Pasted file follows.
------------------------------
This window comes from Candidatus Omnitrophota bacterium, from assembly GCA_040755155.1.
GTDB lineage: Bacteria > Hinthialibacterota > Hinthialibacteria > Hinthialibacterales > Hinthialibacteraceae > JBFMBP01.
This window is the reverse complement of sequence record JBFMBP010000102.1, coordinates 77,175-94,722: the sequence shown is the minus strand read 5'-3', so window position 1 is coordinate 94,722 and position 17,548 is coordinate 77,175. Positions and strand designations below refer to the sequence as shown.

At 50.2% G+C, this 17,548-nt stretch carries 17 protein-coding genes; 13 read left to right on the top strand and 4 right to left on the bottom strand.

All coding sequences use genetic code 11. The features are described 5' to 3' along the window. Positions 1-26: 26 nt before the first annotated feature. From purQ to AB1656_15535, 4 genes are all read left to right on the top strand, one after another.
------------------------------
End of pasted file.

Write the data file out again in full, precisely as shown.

This window comes from Candidatus Omnitrophota bacterium, from assembly GCA_040755155.1.
GTDB lineage: Bacteria > Hinthialibacterota > Hinthialibacteria > Hinthialibacterales > Hinthialibacteraceae > JBFMBP01.
This window is the reverse complement of sequence record JBFMBP010000102.1, coordinates 77,175-94,722: the sequence shown is the minus strand read 5'-3', so window position 1 is coordinate 94,722 and position 17,548 is coordinate 77,175. Positions and strand designations below refer to the sequence as shown.

At 50.2% G+C, this 17,548-nt stretch carries 17 protein-coding genes; 13 read left to right on the top strand and 4 right to left on the bottom strand.

All coding sequences use genetic code 11. The features are described 5' to 3' along the window. Positions 1-26: 26 nt before the first annotated feature. From purQ to AB1656_15535, 4 genes are all read left to right on the top strand, one after another.